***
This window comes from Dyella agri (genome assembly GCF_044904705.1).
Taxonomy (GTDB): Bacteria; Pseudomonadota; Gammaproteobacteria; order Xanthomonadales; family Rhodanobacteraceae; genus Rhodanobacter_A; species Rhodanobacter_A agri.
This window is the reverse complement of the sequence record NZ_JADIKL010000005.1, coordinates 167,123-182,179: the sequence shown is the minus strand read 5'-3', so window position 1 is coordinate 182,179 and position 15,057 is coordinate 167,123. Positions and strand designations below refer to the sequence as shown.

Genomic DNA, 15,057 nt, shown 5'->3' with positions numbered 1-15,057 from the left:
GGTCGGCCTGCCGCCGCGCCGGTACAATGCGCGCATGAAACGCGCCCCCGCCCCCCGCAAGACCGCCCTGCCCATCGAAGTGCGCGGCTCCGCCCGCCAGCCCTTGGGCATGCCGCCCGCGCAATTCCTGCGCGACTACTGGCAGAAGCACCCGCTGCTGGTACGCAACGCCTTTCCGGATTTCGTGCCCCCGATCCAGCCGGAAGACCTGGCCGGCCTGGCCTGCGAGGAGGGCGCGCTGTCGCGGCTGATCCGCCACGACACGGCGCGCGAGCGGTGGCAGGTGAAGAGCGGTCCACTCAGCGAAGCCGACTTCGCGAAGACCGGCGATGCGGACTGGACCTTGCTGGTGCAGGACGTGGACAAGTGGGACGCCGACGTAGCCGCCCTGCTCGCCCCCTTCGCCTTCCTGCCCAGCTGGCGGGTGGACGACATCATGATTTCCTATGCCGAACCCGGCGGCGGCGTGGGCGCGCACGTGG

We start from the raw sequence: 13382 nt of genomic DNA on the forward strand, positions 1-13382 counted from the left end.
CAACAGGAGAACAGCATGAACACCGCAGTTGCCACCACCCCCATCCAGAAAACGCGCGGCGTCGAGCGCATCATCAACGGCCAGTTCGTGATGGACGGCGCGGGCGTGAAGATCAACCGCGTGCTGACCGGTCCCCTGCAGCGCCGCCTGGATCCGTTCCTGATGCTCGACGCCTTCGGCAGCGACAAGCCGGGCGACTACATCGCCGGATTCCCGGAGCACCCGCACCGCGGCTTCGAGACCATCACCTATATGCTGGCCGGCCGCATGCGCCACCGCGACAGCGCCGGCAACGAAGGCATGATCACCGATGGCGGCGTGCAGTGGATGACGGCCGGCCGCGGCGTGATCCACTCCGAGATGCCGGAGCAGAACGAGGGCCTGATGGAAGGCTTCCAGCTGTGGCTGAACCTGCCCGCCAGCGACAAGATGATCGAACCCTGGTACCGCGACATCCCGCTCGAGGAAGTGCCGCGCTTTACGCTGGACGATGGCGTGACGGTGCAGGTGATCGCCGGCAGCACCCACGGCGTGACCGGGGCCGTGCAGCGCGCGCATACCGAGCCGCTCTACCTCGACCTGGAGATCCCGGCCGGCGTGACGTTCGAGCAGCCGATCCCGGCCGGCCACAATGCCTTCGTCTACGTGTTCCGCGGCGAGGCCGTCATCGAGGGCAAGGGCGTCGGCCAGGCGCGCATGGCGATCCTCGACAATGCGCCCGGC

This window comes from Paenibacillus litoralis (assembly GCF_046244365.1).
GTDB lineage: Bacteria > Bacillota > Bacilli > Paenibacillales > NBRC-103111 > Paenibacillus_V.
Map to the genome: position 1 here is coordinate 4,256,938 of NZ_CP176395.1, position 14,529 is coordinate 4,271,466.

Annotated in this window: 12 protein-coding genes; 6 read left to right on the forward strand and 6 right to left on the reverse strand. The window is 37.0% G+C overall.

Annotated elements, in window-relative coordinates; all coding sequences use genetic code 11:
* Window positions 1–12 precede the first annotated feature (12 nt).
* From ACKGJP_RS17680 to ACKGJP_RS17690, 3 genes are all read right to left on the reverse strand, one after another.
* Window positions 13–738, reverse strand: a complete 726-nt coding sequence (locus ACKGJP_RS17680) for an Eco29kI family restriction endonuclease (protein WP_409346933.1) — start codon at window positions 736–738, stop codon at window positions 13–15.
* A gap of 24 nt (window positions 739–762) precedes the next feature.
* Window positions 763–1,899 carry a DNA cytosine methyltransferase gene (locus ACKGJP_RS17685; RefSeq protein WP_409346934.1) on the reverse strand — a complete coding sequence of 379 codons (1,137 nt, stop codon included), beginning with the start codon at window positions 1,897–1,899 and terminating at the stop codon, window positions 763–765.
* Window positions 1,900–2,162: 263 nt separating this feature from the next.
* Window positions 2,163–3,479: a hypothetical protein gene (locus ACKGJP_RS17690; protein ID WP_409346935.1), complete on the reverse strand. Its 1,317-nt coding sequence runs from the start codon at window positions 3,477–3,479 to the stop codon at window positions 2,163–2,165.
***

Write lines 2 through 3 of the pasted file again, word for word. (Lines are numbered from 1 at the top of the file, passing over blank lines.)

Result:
Taxonomy (GTDB): Bacteria; Pseudomonadota; Gammaproteobacteria; order Xanthomonadales; family Rhodanobacteraceae; genus Rhodanobacter_A; species Rhodanobacter_A agri.
This window is the reverse complement of the sequence record NZ_JADIKL010000005.1, coordinates 167,123-182,179: the sequence shown is the minus strand read 5'-3', so window position 1 is coordinate 182,179 and position 15,057 is coordinate 167,123. Positions and strand designations below refer to the sequence as shown.